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Paleo Slide Set: Packrat Middens: Vegetation & Climate Variability in the Southwestern United States
Radiocarbon ages of midden macrofossils at Chaco Canyon.
In this graph, the y-axis refers to the radiocarbon ages of midden macrofossils at Chaco Canyon. The bars represent the number of middens from a given 250-year age range that either do or do not contain evidence of piņon pine at the study site. The arrival of piņon pine from its glacial refugium in central New Mexico is clearly visible after 9000 14C yr. BP. Piņon is found in all of the middens dated between 9,000 and 1,000 14C yr. BP, at which point piņon again drops out of the midden record. It is probably not a coincidence that piņon, used intensively as a fuelwood by the Anasazi, dropped out of the paleoecological record during the height of Anasazi activity in the Chaco Canyon area.

Although climatic change could partially explain the abandonment of Chaco Canyon by the Anasazi about 800 years ago, the resident population probably exceeded local carrying capacity even in times of optimal weather. An extensive road network connected Chaco with procurement areas of outlying communities, but resources close at hand were fully exploited, (Betancourt and Van Devender [1981]). These findings have led researchers to speculate that, depletion of fuelwood and other local resources probably intensified the reliance on commodity imports from peripheral communities, (Betancourt and Van Devender [1981]).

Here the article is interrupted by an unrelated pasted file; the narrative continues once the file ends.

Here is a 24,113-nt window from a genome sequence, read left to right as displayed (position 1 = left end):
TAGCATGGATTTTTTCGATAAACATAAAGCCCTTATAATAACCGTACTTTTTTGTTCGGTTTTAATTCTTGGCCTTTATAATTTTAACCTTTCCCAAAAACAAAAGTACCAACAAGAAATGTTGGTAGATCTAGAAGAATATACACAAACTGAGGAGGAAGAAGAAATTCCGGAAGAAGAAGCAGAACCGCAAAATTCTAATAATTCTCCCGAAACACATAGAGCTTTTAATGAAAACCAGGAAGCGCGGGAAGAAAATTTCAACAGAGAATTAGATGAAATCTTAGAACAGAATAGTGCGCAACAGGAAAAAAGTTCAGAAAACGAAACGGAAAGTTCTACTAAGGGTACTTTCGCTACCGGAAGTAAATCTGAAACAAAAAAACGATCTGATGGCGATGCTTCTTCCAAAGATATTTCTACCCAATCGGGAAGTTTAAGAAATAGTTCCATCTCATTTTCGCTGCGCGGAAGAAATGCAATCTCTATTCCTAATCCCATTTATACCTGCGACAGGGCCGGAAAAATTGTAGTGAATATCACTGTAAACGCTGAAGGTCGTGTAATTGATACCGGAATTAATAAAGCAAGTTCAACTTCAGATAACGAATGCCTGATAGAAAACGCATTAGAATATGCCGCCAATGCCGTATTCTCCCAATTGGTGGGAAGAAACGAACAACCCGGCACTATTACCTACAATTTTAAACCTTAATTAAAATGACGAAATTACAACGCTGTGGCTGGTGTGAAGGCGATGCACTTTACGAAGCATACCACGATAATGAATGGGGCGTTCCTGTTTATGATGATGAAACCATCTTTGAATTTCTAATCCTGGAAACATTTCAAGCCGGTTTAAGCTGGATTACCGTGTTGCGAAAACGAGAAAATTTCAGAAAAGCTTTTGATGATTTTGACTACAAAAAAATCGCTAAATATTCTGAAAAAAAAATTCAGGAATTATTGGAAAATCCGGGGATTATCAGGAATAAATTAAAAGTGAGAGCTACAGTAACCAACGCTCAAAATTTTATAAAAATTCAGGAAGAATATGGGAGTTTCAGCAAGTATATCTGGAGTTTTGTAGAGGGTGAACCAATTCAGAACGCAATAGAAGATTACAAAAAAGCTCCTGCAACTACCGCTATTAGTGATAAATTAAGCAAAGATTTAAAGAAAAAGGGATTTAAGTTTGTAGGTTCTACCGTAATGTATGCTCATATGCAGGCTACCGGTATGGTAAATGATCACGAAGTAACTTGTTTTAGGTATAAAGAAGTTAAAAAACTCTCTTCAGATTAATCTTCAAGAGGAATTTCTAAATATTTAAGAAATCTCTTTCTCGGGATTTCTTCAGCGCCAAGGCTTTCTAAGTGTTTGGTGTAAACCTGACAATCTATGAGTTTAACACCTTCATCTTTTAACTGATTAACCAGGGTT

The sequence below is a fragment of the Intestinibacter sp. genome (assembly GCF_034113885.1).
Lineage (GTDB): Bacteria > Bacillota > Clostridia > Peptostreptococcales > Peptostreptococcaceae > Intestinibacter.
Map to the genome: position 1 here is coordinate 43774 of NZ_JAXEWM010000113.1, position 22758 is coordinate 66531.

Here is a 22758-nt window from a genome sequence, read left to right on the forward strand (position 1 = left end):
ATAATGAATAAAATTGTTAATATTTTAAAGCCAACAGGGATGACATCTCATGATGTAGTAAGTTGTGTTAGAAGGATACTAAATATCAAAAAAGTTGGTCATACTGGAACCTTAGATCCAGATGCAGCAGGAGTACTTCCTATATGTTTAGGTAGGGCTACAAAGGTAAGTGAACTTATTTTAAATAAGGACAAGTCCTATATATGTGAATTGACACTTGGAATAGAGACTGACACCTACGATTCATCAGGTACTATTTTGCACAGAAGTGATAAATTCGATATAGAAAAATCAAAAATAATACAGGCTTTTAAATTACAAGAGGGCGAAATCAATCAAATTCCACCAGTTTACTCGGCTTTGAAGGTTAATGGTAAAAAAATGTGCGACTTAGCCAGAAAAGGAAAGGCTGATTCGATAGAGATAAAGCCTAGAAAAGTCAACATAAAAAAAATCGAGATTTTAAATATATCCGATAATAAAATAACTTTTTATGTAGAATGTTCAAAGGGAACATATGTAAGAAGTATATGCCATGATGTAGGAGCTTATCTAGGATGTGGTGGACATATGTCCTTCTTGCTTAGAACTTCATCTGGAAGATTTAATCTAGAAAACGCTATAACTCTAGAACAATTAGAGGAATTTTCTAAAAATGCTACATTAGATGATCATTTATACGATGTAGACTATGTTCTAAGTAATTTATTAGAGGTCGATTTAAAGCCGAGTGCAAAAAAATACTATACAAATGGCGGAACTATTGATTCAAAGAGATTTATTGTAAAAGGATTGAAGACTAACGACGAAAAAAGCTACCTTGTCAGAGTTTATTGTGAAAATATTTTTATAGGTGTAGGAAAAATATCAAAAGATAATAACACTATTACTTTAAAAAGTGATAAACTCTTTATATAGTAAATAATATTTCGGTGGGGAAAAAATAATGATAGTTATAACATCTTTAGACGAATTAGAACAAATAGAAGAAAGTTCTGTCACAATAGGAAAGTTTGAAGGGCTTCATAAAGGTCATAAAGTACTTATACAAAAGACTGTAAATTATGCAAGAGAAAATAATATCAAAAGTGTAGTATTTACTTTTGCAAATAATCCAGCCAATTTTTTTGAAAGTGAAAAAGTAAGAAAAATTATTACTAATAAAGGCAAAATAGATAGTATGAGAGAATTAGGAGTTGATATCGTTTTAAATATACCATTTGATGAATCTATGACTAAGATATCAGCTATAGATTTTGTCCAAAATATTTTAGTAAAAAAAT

Indeed, by 1030 A.D., the people of Chaco were forced to rely on logging expeditions to distant mountain ranges, sometimes 100 km from home but more typically 30-40 km away, to gather spruce and Douglas fir to use as architectural timbers and fuelwood. In the next century, perhaps seeking refuge from the political and economic instability that resource depletion engendered, the people of Pueblo Bonito abandoned the canyon entirely, moving out to the northern Rio Grande and elsewhere, where their descendants live on in several of the Pueblo and Hopi Indian villages of New Mexico and Arizona.

Photo Credits:
Julio Betancourt
U. S. Geological Survey

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Last Modified: 12 October 2001

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